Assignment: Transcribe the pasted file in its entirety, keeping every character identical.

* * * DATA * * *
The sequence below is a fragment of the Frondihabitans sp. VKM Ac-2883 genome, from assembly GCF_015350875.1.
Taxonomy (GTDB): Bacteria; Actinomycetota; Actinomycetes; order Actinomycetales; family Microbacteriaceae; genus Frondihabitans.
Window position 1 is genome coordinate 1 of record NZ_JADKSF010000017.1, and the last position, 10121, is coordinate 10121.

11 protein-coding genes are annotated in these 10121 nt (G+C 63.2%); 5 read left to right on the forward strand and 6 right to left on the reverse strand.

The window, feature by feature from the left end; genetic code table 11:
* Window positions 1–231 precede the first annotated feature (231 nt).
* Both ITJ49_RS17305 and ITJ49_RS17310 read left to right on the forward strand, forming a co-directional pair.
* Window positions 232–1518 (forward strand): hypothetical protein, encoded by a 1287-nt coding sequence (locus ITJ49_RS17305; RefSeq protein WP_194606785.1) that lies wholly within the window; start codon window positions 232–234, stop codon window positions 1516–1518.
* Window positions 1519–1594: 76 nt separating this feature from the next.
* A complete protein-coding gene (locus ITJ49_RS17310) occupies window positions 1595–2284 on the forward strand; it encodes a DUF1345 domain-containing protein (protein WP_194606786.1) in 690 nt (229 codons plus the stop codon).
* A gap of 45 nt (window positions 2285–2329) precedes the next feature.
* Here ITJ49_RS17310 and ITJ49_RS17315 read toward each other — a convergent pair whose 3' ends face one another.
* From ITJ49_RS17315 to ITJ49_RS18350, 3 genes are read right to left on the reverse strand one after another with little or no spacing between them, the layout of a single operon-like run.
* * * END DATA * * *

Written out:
The sequence below is a fragment of the Frondihabitans sp. VKM Ac-2883 genome, from assembly GCF_015350875.1.
Taxonomy (GTDB): Bacteria; Actinomycetota; Actinomycetes; order Actinomycetales; family Microbacteriaceae; genus Frondihabitans.
Window position 1 is genome coordinate 1 of record NZ_JADKSF010000017.1, and the last position, 10121, is coordinate 10121.

11 protein-coding genes are annotated in these 10121 nt (G+C 63.2%); 5 read left to right on the forward strand and 6 right to left on the reverse strand.

The window, feature by feature from the left end; genetic code table 11:
* Window positions 1–231 precede the first annotated feature (231 nt).
* Both ITJ49_RS17305 and ITJ49_RS17310 read left to right on the forward strand, forming a co-directional pair.
* Window positions 232–1518 (forward strand): hypothetical protein, encoded by a 1287-nt coding sequence (locus ITJ49_RS17305; RefSeq protein WP_194606785.1) that lies wholly within the window; start codon window positions 232–234, stop codon window positions 1516–1518.
* Window positions 1519–1594: 76 nt separating this feature from the next.
* A complete protein-coding gene (locus ITJ49_RS17310) occupies window positions 1595–2284 on the forward strand; it encodes a DUF1345 domain-containing protein (protein WP_194606786.1) in 690 nt (229 codons plus the stop codon).
* A gap of 45 nt (window positions 2285–2329) precedes the next feature.
* Here ITJ49_RS17310 and ITJ49_RS17315 read toward each other — a convergent pair whose 3' ends face one another.
* From ITJ49_RS17315 to ITJ49_RS18350, 3 genes are read right to left on the reverse strand one after another with little or no spacing between them, the layout of a single operon-like run.